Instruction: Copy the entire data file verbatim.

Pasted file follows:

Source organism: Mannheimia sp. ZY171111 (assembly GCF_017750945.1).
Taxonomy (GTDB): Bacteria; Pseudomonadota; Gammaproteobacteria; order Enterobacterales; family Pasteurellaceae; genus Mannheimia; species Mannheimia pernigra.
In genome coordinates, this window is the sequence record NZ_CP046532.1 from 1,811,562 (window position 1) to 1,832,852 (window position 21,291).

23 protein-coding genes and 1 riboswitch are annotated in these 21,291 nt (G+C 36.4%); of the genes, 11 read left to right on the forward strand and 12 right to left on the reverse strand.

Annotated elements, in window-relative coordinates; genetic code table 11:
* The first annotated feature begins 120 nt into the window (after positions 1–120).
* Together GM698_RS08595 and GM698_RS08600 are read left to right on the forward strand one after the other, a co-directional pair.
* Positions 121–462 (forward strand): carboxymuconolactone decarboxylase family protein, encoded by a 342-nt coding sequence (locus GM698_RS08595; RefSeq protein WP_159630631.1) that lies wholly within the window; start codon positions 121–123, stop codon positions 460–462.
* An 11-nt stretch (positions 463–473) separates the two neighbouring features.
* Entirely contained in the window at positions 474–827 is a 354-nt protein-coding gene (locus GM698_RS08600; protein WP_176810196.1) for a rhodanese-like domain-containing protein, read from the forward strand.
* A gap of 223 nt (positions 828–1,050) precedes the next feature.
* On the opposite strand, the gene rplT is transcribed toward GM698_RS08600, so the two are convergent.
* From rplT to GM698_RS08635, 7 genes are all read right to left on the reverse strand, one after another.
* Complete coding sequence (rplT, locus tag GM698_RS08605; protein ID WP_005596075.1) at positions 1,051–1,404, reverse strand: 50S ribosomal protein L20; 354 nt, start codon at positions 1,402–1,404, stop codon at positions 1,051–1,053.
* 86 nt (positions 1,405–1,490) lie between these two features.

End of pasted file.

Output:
Source organism: Mannheimia sp. ZY171111 (assembly GCF_017750945.1).
Taxonomy (GTDB): Bacteria; Pseudomonadota; Gammaproteobacteria; order Enterobacterales; family Pasteurellaceae; genus Mannheimia; species Mannheimia pernigra.
In genome coordinates, this window is the sequence record NZ_CP046532.1 from 1,811,562 (window position 1) to 1,832,852 (window position 21,291).

23 protein-coding genes and 1 riboswitch are annotated in these 21,291 nt (G+C 36.4%); of the genes, 11 read left to right on the forward strand and 12 right to left on the reverse strand.

Annotated elements, in window-relative coordinates; genetic code table 11:
* The first annotated feature begins 120 nt into the window (after positions 1–120).
* Together GM698_RS08595 and GM698_RS08600 are read left to right on the forward strand one after the other, a co-directional pair.
* Positions 121–462 (forward strand): carboxymuconolactone decarboxylase family protein, encoded by a 342-nt coding sequence (locus GM698_RS08595; RefSeq protein WP_159630631.1) that lies wholly within the window; start codon positions 121–123, stop codon positions 460–462.
* An 11-nt stretch (positions 463–473) separates the two neighbouring features.
* Entirely contained in the window at positions 474–827 is a 354-nt protein-coding gene (locus GM698_RS08600; protein WP_176810196.1) for a rhodanese-like domain-containing protein, read from the forward strand.
* A gap of 223 nt (positions 828–1,050) precedes the next feature.
* On the opposite strand, the gene rplT is transcribed toward GM698_RS08600, so the two are convergent.
* From rplT to GM698_RS08635, 7 genes are all read right to left on the reverse strand, one after another.
* Complete coding sequence (rplT, locus tag GM698_RS08605; protein ID WP_005596075.1) at positions 1,051–1,404, reverse strand: 50S ribosomal protein L20; 354 nt, start codon at positions 1,402–1,404, stop codon at positions 1,051–1,053.
* 86 nt (positions 1,405–1,490) lie between these two features.